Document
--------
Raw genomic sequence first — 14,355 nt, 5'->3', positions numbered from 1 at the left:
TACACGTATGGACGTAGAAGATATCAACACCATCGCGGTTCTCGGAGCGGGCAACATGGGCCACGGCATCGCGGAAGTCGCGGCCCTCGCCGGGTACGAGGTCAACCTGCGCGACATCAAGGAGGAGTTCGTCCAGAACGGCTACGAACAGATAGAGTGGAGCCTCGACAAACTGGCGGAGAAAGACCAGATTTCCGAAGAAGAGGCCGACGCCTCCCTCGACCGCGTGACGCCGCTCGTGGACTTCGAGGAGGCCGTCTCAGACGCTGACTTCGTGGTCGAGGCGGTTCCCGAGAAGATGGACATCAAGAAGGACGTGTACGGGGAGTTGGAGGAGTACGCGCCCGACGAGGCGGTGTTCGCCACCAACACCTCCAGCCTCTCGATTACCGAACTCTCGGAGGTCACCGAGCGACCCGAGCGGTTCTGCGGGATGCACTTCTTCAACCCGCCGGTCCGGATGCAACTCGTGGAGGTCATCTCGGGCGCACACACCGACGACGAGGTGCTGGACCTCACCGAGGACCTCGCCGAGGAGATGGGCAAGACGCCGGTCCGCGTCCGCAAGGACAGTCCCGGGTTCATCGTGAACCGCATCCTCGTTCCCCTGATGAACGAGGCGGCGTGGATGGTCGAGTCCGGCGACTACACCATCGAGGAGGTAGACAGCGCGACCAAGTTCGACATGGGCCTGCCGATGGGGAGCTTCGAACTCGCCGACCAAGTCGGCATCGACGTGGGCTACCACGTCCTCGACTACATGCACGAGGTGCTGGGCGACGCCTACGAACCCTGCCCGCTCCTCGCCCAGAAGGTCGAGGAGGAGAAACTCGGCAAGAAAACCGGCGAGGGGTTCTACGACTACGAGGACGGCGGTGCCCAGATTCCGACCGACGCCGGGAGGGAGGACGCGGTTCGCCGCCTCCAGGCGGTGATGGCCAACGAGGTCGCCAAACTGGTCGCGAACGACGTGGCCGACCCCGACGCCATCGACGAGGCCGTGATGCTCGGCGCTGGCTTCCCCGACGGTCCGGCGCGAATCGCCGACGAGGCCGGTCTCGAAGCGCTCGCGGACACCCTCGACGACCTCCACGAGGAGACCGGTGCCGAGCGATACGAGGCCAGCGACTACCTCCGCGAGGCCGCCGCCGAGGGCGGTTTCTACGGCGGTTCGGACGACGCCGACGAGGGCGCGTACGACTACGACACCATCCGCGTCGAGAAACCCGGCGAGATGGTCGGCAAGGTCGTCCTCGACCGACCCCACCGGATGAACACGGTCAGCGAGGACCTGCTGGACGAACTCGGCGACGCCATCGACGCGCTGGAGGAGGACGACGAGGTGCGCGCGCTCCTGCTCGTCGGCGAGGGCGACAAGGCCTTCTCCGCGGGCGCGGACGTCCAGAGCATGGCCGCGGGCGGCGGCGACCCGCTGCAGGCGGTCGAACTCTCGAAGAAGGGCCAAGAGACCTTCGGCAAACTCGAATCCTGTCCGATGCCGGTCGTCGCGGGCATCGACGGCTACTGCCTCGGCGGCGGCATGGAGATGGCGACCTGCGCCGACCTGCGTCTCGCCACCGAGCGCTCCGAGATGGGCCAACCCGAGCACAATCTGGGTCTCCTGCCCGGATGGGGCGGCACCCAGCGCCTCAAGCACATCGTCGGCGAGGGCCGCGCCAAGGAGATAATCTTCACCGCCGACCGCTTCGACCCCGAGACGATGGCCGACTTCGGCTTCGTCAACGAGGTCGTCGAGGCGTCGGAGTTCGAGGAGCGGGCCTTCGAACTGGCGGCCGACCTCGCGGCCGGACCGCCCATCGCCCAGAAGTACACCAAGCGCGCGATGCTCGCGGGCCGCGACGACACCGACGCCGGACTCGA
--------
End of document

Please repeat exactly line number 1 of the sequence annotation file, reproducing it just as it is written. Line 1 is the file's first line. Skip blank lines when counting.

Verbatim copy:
Raw genomic sequence first — 14,355 nt, 5'->3', positions numbered from 1 at the left: